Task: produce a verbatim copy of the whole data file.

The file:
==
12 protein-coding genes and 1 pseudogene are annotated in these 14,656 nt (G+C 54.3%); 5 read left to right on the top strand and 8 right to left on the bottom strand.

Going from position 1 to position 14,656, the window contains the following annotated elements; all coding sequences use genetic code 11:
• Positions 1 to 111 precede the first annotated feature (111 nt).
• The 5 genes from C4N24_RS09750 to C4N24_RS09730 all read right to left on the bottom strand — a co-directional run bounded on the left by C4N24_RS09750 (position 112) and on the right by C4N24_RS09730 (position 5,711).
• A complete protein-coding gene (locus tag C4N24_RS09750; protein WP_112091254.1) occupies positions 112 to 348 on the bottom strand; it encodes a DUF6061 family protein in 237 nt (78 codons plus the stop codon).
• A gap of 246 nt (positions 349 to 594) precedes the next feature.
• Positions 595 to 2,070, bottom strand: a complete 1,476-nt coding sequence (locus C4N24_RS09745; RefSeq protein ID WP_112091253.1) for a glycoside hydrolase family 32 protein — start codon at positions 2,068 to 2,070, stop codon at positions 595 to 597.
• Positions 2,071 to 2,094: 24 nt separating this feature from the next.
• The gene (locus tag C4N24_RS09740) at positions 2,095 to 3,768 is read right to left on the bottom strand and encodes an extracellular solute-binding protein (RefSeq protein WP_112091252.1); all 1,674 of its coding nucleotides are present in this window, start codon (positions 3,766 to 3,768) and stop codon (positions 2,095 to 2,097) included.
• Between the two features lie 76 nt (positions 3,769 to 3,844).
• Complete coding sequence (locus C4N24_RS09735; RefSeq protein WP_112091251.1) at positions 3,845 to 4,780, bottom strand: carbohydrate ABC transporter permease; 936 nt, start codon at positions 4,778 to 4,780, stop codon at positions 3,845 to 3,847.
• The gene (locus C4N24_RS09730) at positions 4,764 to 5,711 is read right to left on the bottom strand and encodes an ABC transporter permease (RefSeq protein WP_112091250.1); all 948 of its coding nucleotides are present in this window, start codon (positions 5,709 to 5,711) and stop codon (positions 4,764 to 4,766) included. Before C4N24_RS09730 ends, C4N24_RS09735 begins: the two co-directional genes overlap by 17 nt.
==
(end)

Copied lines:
12 protein-coding genes and 1 pseudogene are annotated in these 14,656 nt (G+C 54.3%); 5 read left to right on the top strand and 8 right to left on the bottom strand.

Going from position 1 to position 14,656, the window contains the following annotated elements; all coding sequences use genetic code 11:
• Positions 1 to 111 precede the first annotated feature (111 nt).
• The 5 genes from C4N24_RS09750 to C4N24_RS09730 all read right to left on the bottom strand — a co-directional run bounded on the left by C4N24_RS09750 (position 112) and on the right by C4N24_RS09730 (position 5,711).
• A complete protein-coding gene (locus tag C4N24_RS09750; protein WP_112091254.1) occupies positions 112 to 348 on the bottom strand; it encodes a DUF6061 family protein in 237 nt (78 codons plus the stop codon).
• A gap of 246 nt (positions 349 to 594) precedes the next feature.
• Positions 595 to 2,070, bottom strand: a complete 1,476-nt coding sequence (locus C4N24_RS09745; RefSeq protein ID WP_112091253.1) for a glycoside hydrolase family 32 protein — start codon at positions 2,068 to 2,070, stop codon at positions 595 to 597.
• Positions 2,071 to 2,094: 24 nt separating this feature from the next.
• The gene (locus tag C4N24_RS09740) at positions 2,095 to 3,768 is read right to left on the bottom strand and encodes an extracellular solute-binding protein (RefSeq protein WP_112091252.1); all 1,674 of its coding nucleotides are present in this window, start codon (positions 3,766 to 3,768) and stop codon (positions 2,095 to 2,097) included.
• Between the two features lie 76 nt (positions 3,769 to 3,844).
• Complete coding sequence (locus C4N24_RS09735; RefSeq protein WP_112091251.1) at positions 3,845 to 4,780, bottom strand: carbohydrate ABC transporter permease; 936 nt, start codon at positions 4,778 to 4,780, stop codon at positions 3,845 to 3,847.
• The gene (locus C4N24_RS09730) at positions 4,764 to 5,711 is read right to left on the bottom strand and encodes an ABC transporter permease (RefSeq protein WP_112091250.1); all 948 of its coding nucleotides are present in this window, start codon (positions 5,709 to 5,711) and stop codon (positions 4,764 to 4,766) included. Before C4N24_RS09730 ends, C4N24_RS09735 begins: the two co-directional genes overlap by 17 nt.